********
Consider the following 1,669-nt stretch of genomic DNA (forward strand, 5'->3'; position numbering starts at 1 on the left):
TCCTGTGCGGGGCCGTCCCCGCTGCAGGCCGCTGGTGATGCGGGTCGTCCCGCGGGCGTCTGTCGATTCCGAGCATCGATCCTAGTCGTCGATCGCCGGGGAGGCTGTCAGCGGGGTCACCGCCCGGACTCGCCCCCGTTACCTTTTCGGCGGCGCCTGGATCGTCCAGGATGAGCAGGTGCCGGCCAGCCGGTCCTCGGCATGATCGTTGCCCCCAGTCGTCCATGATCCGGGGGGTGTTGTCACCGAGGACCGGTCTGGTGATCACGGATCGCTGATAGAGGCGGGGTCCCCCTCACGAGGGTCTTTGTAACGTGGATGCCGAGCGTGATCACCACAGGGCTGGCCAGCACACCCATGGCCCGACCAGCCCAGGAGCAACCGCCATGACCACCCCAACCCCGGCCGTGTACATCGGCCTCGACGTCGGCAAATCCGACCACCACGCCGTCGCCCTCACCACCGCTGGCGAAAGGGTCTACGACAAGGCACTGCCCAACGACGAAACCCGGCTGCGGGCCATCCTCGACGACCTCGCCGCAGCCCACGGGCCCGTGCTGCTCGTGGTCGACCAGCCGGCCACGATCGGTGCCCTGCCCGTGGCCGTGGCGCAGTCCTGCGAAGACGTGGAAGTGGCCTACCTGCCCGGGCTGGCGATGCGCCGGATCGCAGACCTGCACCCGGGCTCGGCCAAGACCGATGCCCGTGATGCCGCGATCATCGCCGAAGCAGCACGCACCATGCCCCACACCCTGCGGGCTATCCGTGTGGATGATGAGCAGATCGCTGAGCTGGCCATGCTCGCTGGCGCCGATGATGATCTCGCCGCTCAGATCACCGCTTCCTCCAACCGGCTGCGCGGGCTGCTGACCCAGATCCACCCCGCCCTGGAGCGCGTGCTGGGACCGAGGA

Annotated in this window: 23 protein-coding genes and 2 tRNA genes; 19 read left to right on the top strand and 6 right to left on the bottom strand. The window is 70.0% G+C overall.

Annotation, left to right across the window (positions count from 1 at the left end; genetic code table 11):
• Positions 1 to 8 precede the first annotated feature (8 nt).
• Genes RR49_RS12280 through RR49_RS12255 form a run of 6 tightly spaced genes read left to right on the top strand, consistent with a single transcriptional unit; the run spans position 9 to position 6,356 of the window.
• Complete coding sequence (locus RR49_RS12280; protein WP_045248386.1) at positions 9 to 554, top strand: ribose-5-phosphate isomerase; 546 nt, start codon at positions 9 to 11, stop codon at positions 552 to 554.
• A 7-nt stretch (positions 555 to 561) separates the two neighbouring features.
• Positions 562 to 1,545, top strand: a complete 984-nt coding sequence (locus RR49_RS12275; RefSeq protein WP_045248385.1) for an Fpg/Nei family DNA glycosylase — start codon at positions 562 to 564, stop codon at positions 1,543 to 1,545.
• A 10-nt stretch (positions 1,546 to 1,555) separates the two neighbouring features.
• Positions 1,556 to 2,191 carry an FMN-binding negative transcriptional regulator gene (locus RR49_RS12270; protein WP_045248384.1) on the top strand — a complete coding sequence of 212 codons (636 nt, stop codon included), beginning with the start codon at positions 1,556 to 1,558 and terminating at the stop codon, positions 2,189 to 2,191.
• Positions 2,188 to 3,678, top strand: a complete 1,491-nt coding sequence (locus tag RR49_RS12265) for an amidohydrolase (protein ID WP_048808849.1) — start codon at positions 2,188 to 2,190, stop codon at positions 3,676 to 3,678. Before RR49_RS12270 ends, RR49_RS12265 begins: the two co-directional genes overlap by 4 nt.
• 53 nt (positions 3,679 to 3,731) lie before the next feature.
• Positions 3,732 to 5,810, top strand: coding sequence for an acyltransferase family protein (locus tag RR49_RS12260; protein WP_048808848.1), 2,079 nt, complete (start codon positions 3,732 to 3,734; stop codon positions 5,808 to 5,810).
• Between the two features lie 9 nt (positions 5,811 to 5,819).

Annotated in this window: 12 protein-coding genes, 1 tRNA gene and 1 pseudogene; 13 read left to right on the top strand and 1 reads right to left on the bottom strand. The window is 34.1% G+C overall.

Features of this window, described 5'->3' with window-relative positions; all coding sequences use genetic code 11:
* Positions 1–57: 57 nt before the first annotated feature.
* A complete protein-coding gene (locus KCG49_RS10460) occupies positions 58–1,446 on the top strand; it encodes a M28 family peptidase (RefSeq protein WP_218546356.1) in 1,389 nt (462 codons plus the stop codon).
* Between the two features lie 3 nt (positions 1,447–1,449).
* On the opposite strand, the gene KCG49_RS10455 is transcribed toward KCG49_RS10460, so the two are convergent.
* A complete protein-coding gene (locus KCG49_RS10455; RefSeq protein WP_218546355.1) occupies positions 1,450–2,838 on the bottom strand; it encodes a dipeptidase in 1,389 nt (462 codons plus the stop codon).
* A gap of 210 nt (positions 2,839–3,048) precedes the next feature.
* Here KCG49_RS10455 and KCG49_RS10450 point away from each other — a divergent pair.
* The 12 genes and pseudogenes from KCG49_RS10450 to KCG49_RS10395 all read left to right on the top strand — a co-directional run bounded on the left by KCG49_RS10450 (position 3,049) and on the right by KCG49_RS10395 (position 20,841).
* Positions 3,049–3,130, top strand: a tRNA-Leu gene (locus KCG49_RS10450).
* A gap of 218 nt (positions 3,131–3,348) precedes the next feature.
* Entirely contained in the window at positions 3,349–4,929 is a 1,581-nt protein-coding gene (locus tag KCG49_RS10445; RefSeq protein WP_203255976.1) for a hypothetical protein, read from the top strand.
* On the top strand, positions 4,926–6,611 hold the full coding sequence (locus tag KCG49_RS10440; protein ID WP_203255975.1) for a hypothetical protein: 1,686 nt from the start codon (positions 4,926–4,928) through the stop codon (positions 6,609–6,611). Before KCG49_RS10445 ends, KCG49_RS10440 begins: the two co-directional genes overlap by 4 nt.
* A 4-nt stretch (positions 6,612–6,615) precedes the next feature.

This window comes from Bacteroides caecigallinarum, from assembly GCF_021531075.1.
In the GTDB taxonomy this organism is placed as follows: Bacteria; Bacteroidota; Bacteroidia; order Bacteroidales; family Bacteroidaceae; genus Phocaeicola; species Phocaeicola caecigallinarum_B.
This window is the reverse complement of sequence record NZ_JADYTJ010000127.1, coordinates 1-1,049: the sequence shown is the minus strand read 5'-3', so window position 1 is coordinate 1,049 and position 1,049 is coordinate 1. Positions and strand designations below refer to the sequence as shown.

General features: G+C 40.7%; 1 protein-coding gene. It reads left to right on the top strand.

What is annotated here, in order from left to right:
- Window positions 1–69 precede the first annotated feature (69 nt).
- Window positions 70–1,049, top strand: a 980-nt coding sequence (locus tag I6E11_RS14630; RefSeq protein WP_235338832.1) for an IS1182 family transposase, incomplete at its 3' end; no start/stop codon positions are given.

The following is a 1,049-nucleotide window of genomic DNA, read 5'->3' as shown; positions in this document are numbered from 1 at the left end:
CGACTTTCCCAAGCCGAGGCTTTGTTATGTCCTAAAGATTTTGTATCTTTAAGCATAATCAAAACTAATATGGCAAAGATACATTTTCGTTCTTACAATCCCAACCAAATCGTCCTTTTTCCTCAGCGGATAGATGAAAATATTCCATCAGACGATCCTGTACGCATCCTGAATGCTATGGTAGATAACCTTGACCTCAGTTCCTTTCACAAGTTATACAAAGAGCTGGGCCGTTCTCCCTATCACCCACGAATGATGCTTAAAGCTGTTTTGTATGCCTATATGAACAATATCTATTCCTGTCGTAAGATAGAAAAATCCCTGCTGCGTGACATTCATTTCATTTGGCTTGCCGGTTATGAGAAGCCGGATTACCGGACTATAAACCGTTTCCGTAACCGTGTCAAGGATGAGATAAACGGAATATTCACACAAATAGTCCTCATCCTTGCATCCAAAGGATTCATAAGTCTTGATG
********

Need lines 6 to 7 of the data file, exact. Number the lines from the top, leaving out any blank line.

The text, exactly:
• Genes RR49_RS12280 through RR49_RS12255 form a run of 6 tightly spaced genes read left to right on the top strand, consistent with a single transcriptional unit; the run spans position 9 to position 6,356 of the window.
• Complete coding sequence (locus RR49_RS12280; protein WP_045248386.1) at positions 9 to 554, top strand: ribose-5-phosphate isomerase; 546 nt, start codon at positions 9 to 11, stop codon at positions 552 to 554.